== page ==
Residents at Falcons Landing wanted to know what state and local candidates think about controlling growth, lowering taxes and increasing state funding to the county.
The candidates for the 33rd Senate District, the 32nd House of Delegates District, chairman of the Board of Supervisors and the Sugarland Run District Supervisor answered residents' question at the Falcons Landing Residents' Council Candidates' Forum 2003 on Oct. 6. About 400 residents and 60 students from Potomac Falls High School, who also had a chance to ask the candidates questions, attended the two-hour forum moderated by Buck Buckingham, Falcons Landing resident.
"It was a good discussion. There were questions from both the students and residents, so it was a challenge for the candidates because they had an audience of seniors and first-time voters," said Jerry Friedheim, resident and forum spokesperson.
WILLIAM "Bill" Mims, Republican incumbent and the only candidate for the 33rd Senate District, and 32nd District House of Delegates candidates Richard "Dick" Black (R), who is the incumbent, Patti Morrissey (D) and David McWatters (I) participated in the first round of questions on state funding, local taxation and other local issues.
The county receives 18 cents back for every dollar it pays to the state, said Morrissey, a Lowes Island resident. She plans to fight to increase that amount and said that less state funding results in property tax increases.
McWatters plans to help revise the state's tax structure, reduce the burden on property taxes and return more of the taxes paid to the state. "Our delegation is broken to the General Assembly. That's part of the problem," he said.
Black, a Sterling resident and delegate since 1998, said that the county does not receive enough transportation funding from the state. "I can't promise you I'll change the allocation formula, but I'll try," he said.
Mims, senator since 1998 and a former 32nd District delegate, asked the candidates what their views are on constituent services, since 10 months out of the year, they will be working in the localities they represent.
"I've had a life of public service. It's been ingrained in me since the military," said Black, who served in both the U.S. Marines and later the Army, retiring in 1994 from military service.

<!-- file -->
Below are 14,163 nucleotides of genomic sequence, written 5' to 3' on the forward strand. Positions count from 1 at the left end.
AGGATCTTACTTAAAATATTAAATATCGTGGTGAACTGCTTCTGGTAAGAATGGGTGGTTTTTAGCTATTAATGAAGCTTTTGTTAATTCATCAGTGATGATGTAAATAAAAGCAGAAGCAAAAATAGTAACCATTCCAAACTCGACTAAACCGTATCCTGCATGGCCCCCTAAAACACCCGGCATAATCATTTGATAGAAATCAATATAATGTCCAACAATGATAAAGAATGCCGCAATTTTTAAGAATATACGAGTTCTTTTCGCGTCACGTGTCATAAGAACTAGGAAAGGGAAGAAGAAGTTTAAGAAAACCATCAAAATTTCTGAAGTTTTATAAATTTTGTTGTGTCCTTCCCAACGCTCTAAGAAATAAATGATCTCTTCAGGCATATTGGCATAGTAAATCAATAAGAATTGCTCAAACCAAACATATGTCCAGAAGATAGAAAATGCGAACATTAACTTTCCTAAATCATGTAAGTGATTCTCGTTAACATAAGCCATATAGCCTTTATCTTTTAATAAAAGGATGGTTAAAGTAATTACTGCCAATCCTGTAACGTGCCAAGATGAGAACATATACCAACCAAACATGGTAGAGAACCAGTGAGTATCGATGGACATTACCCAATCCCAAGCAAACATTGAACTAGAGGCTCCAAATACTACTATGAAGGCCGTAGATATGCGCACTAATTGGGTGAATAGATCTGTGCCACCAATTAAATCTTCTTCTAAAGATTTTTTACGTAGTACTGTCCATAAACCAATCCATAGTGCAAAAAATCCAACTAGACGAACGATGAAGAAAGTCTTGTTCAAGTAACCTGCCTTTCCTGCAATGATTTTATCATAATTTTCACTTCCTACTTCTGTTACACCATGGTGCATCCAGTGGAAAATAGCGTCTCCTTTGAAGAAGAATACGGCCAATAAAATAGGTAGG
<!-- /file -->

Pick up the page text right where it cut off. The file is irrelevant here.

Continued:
Morrissey sees constituent service enacted through being proactive and having links to the community. A mother of two daughters, she is a community advocate for youth and a youth soccer coach. "Part of constituent service has to be greater accessibility," she said.
McWatters mentioned his involvement on several county board and committees and said that being a delegate will be a full-time job for him. "We can try to get more people involved in the community to help us help you," he said directly to the residents.
THE CANDIDATES for chairman of the Board of Supervisors — Scott York (I), incumbent, Bob Gordon (R) and Alfred "Al" Van Huyck (D) — and for the Sugarland Run District — William Bogard (I), independent, and D.M. "Mick" Staton, Jr. (R) — participated in the second round of questions, which were addressed to some or all of the candidates. One of the questions concerned controlling county growth.
"I'm here because I wanted to continue the good work I've done and the board has done," York said. "I believe in the Comprehensive Plan."
The plan sets out to reduce $1.8 billion in school infrastructure costs and road usage while providing environmental protection, he said.
But the Board of Supervisors can do a better job of controlling the rate of residential growth, which brings about traffic congestion, the pressure to build new schools and gang activity, according to Gordon. "We need a better approach," he said.
"It's fine to talk about the control of spending. You also need to talk about the delivery of services," said Bogard, adding that he would like to see a tax referendum at the local level.
Staton said if the county cannot control its spending, it cannot lower taxes.
Another resident asked about the Purchase of Development Rights (PDR) program, a county program started by the previous Board of Supervisors that allows the county to purchase development rights from landowners. York supports the program to invest in preserving open space. "It's appropriate for the board to jump-start the program," he said.
Gordon, who did not get the chance to answer the question, said at another forum that he is a believer in open space but has not found much support for the program among the Republican Party and from his door-to-door campaign. He was told about the perceived lack of public access and the perception that the properties included in the program already are planned for non-development, he said.
Van Huyck said the program was "off to a bad start" when it was funded through county funds. He supports the revised program that in the past two years provided funding from the Transient Occupancy Tax (TOT) funds and focused purchases to properties that will serve the entire community, he said.
In closing, Bogard said, "Experience and dedicated leadership is going to be essential to the Board of Supervisors over the next four years and probably over the next decade."